A Radical Solution
Too many of today's threats are rooted in religion. We need an alliance that can separate good from evil.
The proliferation of religious ideology and power — a phenomenon sweeping the globe from Baghdad to Rome, Tehran to Jerusalem, Kabul to Washington — is elevating "ordinary" conflict to a spiritual and apocalyptic level that deepens its potential destructiveness. How can we lower the temperature? Or, put differently, how can we undermine the rhetoric of civilizational clash and neutralize intolerant radicals? The world requires a "religious offensive" that doesn’t give offense. Our secularist foreign-policy establishment has traditionally ignored religion in the futile hope that it would go away. But the Muslim world, from West Africa to Southeast Asia, is grounded in religion. If meaningful alliances are to be made among societies that have recently clashed or harbor historic resentments, religion — like it or not — must play a central role. And no bridging of people could be more effective than a Muslim-Catholic alliance.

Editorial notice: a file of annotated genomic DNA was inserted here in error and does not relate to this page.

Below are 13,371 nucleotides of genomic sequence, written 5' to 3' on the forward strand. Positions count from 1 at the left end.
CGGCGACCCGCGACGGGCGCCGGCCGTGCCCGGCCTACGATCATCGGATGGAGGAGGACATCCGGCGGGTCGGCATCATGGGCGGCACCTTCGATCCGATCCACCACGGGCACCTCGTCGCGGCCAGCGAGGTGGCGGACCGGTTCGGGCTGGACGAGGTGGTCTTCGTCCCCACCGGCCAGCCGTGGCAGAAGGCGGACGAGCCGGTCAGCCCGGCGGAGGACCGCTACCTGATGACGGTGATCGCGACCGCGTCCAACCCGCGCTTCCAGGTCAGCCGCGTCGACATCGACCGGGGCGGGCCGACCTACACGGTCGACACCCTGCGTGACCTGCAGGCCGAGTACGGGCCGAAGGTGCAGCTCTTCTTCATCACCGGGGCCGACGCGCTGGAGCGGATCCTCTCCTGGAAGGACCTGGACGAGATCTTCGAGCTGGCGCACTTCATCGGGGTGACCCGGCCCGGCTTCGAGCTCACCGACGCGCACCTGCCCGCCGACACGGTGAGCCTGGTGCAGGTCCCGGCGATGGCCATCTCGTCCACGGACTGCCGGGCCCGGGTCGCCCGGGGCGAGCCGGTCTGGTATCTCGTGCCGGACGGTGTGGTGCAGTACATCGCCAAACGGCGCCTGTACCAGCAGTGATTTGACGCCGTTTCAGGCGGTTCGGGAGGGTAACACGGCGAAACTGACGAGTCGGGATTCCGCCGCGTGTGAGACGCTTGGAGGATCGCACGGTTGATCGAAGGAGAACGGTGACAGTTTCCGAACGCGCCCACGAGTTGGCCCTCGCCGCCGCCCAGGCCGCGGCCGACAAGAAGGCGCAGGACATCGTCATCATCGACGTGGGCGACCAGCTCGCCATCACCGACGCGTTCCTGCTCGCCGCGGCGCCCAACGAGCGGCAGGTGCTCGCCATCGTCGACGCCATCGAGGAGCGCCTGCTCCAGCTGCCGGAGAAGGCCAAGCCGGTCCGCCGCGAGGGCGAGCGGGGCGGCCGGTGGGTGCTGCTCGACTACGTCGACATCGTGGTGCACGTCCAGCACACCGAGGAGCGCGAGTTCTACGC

The hard-bitten cynic may think this is insanity — fostering an "alliance" between religions that have been virulent sources of intolerance and global conflict. But such pessimism is misplaced. Muslims and Roman Catholics comprise the two largest religious communities in the world, each with more than a billion followers. These communities are internally plural, gifted with untapped resources for conflict resolution and violence reduction, and struggling to find a modus vivendi with one another and with the so-called secular world. They are not inevitable obstructionists to progress; those who insist so are trapped in their own tired stereotypes. Building long-term professional, personal, and institutional relationships between Muslim and Roman Catholic scholars, public intellectuals, and religious leaders constitutes a difficult but necessary task.
The partnership could begin modestly enough, as a cultural and educational project, jointly sponsored by leading Catholic and Muslim civic organizations such as the Islamic Society of North America and a Catholic college or center. This initial collaboration could lead to the development of a transnational, interdisciplinary "team of teams" — Catholic and Muslim scholars, public intellectuals, and religious leaders. They would build fellowship as well as mutual expertise. They would be de facto cultural and religious ambassadors armed with the most essential tool in the diplomat’s repertoire: insight.